The Phonetics of Dysarthria - Studies in Production and Perception - Ioannis Papakyritsis

Ioannis Papakyritsis [+-]
University of Patras
Ioannis Papakyritsis is an assistant professor in the department of Speech and Language Therapy at University of Patras and a certified clinician. He has worked as an assistant professor in Western Illinois University. He holds a PhD from the University of Louisiana at Lafayette. His research interests include clinical acoustic phonetics and the analysis of suprasegmentals in neurogenic speech disorders. He is teaching classes on communication disorders at undergraduate and Master’s levels and he has been working as a clinical supervisor of student clinicians and as speech & language therapist. He currently lives in Patras, Greece.
Marie Klopfenstein [+-]
Southern Illinois University Edwardsville
Marie Klopfenstein, Ph.D. in an Associate Professor in the Speech-Language Pathology and Audiology program, which is part of the Department of Applied Health at Southern Illinois University Edwardsville. She teaches undergraduate and graduate classes in phonetics, speech science, and voice. Dr. Klopfenstein has presented and published widely on acoustic and perceptual correlates of speech naturalness. Her other research includes voice services for transgender and gender non-conforming individuals, speech rate, sonority, and phonetic transcription, with current focus on populations with unmet needs and issues with accessing speech and language services.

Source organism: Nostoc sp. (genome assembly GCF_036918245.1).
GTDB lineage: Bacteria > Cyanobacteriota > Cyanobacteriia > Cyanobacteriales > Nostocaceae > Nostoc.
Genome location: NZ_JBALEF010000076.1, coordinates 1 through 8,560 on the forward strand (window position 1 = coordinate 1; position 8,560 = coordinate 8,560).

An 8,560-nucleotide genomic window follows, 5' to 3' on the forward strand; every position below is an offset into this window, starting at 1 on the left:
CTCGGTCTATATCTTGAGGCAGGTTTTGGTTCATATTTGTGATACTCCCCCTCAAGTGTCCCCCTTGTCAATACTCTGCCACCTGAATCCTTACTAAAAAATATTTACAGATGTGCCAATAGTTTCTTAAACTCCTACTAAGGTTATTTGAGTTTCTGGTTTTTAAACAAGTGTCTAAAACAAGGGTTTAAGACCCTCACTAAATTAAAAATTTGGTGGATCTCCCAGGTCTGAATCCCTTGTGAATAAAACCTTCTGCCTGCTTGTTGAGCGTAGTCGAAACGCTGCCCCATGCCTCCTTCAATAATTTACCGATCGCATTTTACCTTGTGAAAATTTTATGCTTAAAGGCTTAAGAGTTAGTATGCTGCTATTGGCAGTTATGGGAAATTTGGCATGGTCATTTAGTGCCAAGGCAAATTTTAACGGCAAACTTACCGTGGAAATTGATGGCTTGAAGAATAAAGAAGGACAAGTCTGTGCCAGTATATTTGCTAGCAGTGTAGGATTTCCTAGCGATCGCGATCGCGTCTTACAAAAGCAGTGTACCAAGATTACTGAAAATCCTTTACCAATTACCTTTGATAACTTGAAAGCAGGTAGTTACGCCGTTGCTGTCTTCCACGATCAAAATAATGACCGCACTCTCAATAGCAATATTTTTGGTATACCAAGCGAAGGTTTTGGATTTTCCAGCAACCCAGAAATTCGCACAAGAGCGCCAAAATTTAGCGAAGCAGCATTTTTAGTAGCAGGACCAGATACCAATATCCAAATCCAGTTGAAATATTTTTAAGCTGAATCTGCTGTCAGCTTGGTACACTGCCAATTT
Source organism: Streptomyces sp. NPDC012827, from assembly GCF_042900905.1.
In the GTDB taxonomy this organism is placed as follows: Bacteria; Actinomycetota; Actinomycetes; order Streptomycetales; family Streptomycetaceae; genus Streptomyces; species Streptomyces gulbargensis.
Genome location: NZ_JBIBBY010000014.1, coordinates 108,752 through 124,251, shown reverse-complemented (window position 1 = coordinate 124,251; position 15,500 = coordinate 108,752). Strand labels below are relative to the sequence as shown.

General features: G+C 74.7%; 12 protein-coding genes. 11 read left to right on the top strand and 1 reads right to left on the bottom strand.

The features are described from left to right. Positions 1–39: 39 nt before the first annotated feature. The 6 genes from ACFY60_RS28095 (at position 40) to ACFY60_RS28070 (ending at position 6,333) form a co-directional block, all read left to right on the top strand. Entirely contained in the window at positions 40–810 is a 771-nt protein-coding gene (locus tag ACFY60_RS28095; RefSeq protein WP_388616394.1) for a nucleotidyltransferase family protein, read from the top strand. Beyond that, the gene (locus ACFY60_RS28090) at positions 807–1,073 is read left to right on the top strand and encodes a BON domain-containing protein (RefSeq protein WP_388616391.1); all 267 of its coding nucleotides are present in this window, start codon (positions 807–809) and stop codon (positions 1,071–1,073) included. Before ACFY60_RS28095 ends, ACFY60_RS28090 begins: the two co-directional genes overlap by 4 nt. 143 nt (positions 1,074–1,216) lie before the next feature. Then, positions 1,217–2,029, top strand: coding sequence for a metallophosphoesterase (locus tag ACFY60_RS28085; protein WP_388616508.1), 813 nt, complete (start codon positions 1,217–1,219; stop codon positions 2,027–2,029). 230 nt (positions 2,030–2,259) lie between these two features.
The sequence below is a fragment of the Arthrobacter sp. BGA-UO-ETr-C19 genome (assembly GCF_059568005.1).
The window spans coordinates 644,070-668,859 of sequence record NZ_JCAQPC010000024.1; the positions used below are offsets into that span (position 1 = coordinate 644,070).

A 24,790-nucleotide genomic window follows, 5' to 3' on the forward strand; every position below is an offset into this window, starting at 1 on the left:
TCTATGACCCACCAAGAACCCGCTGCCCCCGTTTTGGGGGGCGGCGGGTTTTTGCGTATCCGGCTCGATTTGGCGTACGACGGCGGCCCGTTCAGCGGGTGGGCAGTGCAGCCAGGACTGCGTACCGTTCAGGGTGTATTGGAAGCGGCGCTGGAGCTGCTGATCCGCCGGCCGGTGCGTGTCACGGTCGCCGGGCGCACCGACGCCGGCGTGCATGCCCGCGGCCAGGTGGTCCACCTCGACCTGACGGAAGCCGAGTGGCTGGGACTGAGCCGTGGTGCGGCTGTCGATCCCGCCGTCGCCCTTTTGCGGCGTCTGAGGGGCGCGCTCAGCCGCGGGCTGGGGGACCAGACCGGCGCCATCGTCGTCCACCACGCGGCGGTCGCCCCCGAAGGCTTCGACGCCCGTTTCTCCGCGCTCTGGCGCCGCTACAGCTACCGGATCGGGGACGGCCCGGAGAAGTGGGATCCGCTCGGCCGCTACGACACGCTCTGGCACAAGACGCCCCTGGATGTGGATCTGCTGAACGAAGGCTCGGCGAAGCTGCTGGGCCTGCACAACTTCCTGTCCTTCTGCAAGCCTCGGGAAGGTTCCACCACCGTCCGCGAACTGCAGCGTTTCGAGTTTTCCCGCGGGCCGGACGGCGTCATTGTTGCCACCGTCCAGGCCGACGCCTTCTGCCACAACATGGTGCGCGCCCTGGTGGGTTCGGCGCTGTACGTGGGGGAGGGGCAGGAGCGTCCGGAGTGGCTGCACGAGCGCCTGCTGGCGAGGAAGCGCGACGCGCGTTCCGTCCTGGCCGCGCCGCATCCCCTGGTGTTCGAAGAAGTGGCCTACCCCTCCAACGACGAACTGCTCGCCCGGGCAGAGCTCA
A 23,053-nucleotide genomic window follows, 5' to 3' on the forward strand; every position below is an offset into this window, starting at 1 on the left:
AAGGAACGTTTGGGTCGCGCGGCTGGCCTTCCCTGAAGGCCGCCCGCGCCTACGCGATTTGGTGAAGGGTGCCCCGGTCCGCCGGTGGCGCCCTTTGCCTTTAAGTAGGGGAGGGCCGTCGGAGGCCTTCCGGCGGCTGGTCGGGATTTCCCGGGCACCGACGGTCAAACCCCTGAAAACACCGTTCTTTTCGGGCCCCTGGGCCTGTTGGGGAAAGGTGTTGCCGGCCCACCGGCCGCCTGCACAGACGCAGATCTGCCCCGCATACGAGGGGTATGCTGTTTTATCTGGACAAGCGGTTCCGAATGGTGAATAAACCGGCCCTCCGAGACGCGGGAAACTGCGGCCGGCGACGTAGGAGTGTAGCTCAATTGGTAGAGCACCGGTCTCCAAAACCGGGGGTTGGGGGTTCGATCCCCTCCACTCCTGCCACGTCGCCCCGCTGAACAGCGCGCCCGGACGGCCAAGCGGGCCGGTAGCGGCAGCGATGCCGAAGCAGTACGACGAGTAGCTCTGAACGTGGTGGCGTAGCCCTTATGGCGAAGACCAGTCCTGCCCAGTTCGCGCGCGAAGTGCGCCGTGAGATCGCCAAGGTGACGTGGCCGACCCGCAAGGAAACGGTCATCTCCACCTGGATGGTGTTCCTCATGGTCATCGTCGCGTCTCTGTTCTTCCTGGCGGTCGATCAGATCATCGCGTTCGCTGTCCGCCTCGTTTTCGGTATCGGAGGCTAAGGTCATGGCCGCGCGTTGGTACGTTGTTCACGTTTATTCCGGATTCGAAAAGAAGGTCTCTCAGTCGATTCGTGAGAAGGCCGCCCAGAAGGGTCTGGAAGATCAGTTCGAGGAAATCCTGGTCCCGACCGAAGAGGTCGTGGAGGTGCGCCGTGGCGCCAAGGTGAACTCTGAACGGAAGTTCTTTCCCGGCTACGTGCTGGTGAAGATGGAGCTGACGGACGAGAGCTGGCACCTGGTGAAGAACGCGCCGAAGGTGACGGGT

Ben Rutter [+-]
University of Sheffield
Ben Rutter is a lecturer in Clinical Linguistics at the University of Sheffield. He has a degree in Linguistics and Phonetics from the University of York and did his Ph.D. in the Department of Communicative Disorders at the University of Louisiana at Lafayette under the supervision of Martin J. Ball and Nicole Müller. His research focuses on the role of phonetics in Speech and Language Therapy and he has written extensively on interactional phonetics and dysarthria. More recently he has been working on topics related to the Medical Humanities. Ben is on the editorial board for the journal Clinical Linguistics and Phonetics.


The Phonetics of Dysarthria provides a broad overview of dysarthria, as well as coverage of three distinct studies of the phonetic features and phonological implications of the speech disorder. The large scope of the book ensures that clinical practitioners, linguists, speech scientists, and advanced undergraduate or graduate students alike can find new insights into dysarthria. The first chapters cover the effects of dysarthria in Greek through the acoustic and perceptual investigation of the realization of lexical stress. Prosodic characteristics of a variety of dysarthric speech, including speech in highly controlled and spontaneous conditions, are investigated in relationship to perceived speech naturalness in American English as well. The last chapters use the framework of interactional phonetics to look at conversational repair and the phonetics of self-repair in individuals with dysarthria. The studies in this volume contribute a distinctive approach to the subject by using impressionistic, acoustic segmental, and suprasegmental analyses to investigate this wide variety of aspects to the motor speech disorder. The cross-linguistic phonetic data included also provides a novel contribution to the literature on dysarthria.

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Papakyritsis, Ioannis ; Klopfenstein, Marie; Rutter, Ben. Foreword. The Phonetics of Dysarthria - Studies in Production and Perception. Equinox eBooks Publishing, United Kingdom. Aug 2021. ISBN 9781800500181. Date accessed: 20 Sep 2020 doi: 10.1558/equinox.41364. Aug 2021

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